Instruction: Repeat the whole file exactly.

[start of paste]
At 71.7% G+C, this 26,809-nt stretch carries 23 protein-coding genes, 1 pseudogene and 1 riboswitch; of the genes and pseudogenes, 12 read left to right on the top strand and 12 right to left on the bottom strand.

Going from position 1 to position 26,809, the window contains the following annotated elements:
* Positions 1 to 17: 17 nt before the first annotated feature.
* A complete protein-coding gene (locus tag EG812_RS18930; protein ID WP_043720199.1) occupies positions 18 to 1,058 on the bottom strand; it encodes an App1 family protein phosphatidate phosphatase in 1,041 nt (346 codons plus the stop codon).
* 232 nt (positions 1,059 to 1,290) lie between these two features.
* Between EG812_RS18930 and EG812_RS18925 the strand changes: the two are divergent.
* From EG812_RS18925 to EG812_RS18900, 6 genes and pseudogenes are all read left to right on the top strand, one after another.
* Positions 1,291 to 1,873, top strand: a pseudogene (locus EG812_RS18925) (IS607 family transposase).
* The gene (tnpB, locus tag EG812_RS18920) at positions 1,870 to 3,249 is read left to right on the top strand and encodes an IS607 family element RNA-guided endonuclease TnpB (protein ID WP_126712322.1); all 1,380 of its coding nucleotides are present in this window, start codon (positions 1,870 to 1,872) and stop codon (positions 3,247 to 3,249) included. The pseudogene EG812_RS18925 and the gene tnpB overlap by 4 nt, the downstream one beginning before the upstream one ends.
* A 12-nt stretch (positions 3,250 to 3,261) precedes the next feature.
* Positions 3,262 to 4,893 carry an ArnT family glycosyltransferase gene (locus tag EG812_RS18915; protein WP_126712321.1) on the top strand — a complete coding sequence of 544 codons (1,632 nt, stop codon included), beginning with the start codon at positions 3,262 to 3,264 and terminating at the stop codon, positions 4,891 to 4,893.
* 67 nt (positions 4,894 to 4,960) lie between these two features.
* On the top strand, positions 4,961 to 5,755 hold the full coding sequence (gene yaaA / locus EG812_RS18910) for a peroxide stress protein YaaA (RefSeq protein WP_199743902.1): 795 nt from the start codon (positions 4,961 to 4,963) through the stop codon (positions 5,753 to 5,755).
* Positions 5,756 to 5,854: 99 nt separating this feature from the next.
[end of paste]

At 71.7% G+C, this 26,809-nt stretch carries 23 protein-coding genes, 1 pseudogene and 1 riboswitch; of the genes and pseudogenes, 12 read left to right on the top strand and 12 right to left on the bottom strand.

Going from position 1 to position 26,809, the window contains the following annotated elements:
* Positions 1 to 17: 17 nt before the first annotated feature.
* A complete protein-coding gene (locus tag EG812_RS18930; protein ID WP_043720199.1) occupies positions 18 to 1,058 on the bottom strand; it encodes an App1 family protein phosphatidate phosphatase in 1,041 nt (346 codons plus the stop codon).
* 232 nt (positions 1,059 to 1,290) lie between these two features.
* Between EG812_RS18930 and EG812_RS18925 the strand changes: the two are divergent.
* From EG812_RS18925 to EG812_RS18900, 6 genes and pseudogenes are all read left to right on the top strand, one after another.
* Positions 1,291 to 1,873, top strand: a pseudogene (locus EG812_RS18925) (IS607 family transposase).
* The gene (tnpB, locus tag EG812_RS18920) at positions 1,870 to 3,249 is read left to right on the top strand and encodes an IS607 family element RNA-guided endonuclease TnpB (protein ID WP_126712322.1); all 1,380 of its coding nucleotides are present in this window, start codon (positions 1,870 to 1,872) and stop codon (positions 3,247 to 3,249) included. The pseudogene EG812_RS18925 and the gene tnpB overlap by 4 nt, the downstream one beginning before the upstream one ends.
* A 12-nt stretch (positions 3,250 to 3,261) precedes the next feature.
* Positions 3,262 to 4,893 carry an ArnT family glycosyltransferase gene (locus tag EG812_RS18915; protein WP_126712321.1) on the top strand — a complete coding sequence of 544 codons (1,632 nt, stop codon included), beginning with the start codon at positions 3,262 to 3,264 and terminating at the stop codon, positions 4,891 to 4,893.
* 67 nt (positions 4,894 to 4,960) lie between these two features.
* On the top strand, positions 4,961 to 5,755 hold the full coding sequence (gene yaaA / locus EG812_RS18910) for a peroxide stress protein YaaA (RefSeq protein WP_199743902.1): 795 nt from the start codon (positions 4,961 to 4,963) through the stop codon (positions 5,753 to 5,755).
* Positions 5,756 to 5,854: 99 nt separating this feature from the next.